The G7 group of industrialised nations has agreed to take collective action to target tax avoidance while agreeing to press on with moves to ensure no bank is "too big to fail", said the UK chancellor, George Osborne.
Speaking at the close of the two-day meeting of finance ministers and central bank chiefs in Aylesbury, Buckinghamshire, Osborne said it was "incredibly important that companies and individuals pay the tax that is due".
He said there was strong agreement among member states - the US, Germany, Japan, the UK, Italy, France and Canada - on tackling tax avoidance.
"We all agreed on the importance of collective action to tackle tax avoidance and evasion," he said.
"It is incredibly important that companies and individuals pay the tax that is due and this is important not just for Britain and for British taxpayers but also for many developing nations as well."
Osborne said British overseas territories including tax havens such as Jersey or the Cayman Islands "need to do more" to curb tax avoidance.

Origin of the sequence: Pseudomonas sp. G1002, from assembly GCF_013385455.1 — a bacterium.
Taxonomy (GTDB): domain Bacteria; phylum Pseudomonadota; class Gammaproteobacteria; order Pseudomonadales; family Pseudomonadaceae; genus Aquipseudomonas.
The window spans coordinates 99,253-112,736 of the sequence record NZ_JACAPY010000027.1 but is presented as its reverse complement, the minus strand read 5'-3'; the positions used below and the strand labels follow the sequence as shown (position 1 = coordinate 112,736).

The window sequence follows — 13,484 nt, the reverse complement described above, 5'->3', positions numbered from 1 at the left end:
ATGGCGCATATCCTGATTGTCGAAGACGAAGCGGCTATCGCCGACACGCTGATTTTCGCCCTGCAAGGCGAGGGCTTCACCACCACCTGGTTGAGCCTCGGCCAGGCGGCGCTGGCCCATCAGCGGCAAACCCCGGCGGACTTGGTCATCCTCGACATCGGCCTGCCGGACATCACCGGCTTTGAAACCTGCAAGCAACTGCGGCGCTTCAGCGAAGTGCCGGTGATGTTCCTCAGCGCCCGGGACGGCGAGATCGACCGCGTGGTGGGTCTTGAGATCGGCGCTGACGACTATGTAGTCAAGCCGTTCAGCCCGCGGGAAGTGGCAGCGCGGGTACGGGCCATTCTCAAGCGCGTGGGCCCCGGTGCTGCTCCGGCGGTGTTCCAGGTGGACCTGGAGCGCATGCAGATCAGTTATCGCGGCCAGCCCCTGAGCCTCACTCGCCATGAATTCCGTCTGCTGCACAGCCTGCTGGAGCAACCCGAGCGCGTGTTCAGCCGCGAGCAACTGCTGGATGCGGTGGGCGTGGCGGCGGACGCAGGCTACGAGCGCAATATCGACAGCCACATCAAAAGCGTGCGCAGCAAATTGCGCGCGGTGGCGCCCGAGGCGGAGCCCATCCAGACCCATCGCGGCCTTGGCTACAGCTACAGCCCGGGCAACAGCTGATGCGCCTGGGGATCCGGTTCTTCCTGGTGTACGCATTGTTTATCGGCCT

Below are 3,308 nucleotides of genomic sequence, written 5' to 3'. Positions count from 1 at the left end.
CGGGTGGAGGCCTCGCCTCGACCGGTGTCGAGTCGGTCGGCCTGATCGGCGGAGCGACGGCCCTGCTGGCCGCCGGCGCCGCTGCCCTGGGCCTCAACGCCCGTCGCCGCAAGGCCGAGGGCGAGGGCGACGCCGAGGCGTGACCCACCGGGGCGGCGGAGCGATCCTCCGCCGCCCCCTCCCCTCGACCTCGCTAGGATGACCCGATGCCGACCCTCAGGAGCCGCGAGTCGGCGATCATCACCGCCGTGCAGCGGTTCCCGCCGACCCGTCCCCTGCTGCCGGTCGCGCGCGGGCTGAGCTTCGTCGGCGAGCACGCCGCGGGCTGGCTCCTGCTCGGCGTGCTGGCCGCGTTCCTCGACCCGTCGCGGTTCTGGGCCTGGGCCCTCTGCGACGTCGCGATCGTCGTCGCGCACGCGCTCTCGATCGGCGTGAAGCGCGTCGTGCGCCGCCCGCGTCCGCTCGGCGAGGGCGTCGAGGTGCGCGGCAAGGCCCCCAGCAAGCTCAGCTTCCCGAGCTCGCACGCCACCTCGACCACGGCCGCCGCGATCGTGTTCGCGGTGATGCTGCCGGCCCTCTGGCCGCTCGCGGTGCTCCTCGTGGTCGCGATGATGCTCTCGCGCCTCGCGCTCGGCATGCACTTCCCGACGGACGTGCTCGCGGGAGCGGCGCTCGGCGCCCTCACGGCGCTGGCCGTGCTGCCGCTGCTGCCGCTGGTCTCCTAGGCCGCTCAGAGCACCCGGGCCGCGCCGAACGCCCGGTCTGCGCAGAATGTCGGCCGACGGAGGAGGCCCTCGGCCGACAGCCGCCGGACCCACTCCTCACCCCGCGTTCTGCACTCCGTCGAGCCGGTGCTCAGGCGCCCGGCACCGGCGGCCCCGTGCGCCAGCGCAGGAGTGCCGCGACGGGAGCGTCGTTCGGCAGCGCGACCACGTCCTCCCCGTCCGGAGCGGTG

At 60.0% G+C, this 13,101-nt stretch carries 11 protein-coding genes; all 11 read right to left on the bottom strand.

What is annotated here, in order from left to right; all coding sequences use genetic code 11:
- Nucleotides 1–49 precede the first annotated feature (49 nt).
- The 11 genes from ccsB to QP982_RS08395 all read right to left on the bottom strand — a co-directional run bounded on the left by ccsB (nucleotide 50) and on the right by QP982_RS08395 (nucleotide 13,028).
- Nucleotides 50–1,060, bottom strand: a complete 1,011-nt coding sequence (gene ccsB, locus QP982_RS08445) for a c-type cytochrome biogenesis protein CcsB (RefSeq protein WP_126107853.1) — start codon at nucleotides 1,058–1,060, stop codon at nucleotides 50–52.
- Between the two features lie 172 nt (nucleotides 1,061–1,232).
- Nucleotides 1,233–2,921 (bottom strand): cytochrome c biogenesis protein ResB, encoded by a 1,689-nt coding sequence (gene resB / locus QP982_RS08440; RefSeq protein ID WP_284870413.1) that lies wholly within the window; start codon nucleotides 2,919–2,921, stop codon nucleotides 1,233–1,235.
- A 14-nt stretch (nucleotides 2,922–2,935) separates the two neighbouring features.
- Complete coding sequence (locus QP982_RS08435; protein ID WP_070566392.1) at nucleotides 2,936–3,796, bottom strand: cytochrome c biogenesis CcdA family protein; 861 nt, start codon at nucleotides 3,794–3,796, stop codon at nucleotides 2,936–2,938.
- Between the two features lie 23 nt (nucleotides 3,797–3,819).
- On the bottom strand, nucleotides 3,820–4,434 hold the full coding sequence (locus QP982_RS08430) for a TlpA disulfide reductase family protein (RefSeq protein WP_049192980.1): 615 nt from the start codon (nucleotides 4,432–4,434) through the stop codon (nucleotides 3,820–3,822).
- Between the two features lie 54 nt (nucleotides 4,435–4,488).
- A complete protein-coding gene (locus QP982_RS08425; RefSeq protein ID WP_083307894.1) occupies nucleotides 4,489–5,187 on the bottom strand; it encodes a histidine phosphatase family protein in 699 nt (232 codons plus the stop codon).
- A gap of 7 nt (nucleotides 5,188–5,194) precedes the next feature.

"Of course you have to respect that many of these territories have important industries and we don't want to unnecessarily damage them," said the chancellor. "But it is necessary to collect tax that is owed and it is necessary to reduce tax avoidance and the crown dependencies and the overseas territories need to play their part in that drive and they need to do more."
G7 delegates also pledged to press on with measures to deal with failing banks and ensure that no lender is "too big to fail", Osborne added.
Osborne said finance ministers and banking officials remained focused on unfinished banking reforms.
"It is important to complete swiftly our work to ensure that no banks are too big to fail," Osborne said. "We must put regimes in place...to deal with failing banks and to protect taxpayers and to do so in a globally consistent manner."
Osborne said there was an "improved outlook" for the world economy, but admitted the situation remained precarious.
"We are of course meeting at a time when financial market sentiment has improved and there are signs that this is feeding through to an improved outlook in some of our economies," Osborne said.
"However we all agreed that growth prospects remain uneven and we can't take the recovery for granted."
Other guests included Mark Carney, the incoming Governor of the Bank of England, its outgoing boss Sir Mervyn King, and the IMF managing director Christine Lagarde.
The IMF will deliver its verdict later this month, but has already hinted it believes Osborne should be more flexible with his austerity programme.
Shadow treasury minister Catherine McKinnell said: "It's disappointing that this G7 meeting has failed to set out any concrete steps to promote economic growth or tackle tax avoidance."